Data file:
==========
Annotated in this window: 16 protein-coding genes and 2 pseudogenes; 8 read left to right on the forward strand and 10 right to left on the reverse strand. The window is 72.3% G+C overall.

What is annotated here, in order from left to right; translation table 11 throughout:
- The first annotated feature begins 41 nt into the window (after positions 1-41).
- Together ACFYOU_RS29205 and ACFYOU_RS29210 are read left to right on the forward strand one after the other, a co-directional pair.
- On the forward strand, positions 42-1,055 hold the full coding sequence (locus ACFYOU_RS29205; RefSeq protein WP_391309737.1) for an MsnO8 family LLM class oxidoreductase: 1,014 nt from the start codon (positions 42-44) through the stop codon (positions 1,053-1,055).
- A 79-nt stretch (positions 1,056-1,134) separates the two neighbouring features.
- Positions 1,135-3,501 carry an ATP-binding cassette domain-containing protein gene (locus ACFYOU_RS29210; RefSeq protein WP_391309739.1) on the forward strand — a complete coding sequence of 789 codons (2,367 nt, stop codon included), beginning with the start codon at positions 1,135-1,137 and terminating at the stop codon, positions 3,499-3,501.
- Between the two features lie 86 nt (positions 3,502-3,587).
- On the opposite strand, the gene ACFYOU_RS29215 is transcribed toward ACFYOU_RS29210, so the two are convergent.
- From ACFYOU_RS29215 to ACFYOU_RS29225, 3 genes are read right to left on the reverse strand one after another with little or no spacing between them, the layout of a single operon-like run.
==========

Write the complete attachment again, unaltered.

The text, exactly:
Annotated in this window: 16 protein-coding genes and 2 pseudogenes; 8 read left to right on the forward strand and 10 right to left on the reverse strand. The window is 72.3% G+C overall.

What is annotated here, in order from left to right; translation table 11 throughout:
- The first annotated feature begins 41 nt into the window (after positions 1-41).
- Together ACFYOU_RS29205 and ACFYOU_RS29210 are read left to right on the forward strand one after the other, a co-directional pair.
- On the forward strand, positions 42-1,055 hold the full coding sequence (locus ACFYOU_RS29205; RefSeq protein WP_391309737.1) for an MsnO8 family LLM class oxidoreductase: 1,014 nt from the start codon (positions 42-44) through the stop codon (positions 1,053-1,055).
- A 79-nt stretch (positions 1,056-1,134) separates the two neighbouring features.
- Positions 1,135-3,501 carry an ATP-binding cassette domain-containing protein gene (locus ACFYOU_RS29210; RefSeq protein WP_391309739.1) on the forward strand — a complete coding sequence of 789 codons (2,367 nt, stop codon included), beginning with the start codon at positions 1,135-1,137 and terminating at the stop codon, positions 3,499-3,501.
- Between the two features lie 86 nt (positions 3,502-3,587).
- On the opposite strand, the gene ACFYOU_RS29215 is transcribed toward ACFYOU_RS29210, so the two are convergent.
- From ACFYOU_RS29215 to ACFYOU_RS29225, 3 genes are read right to left on the reverse strand one after another with little or no spacing between them, the layout of a single operon-like run.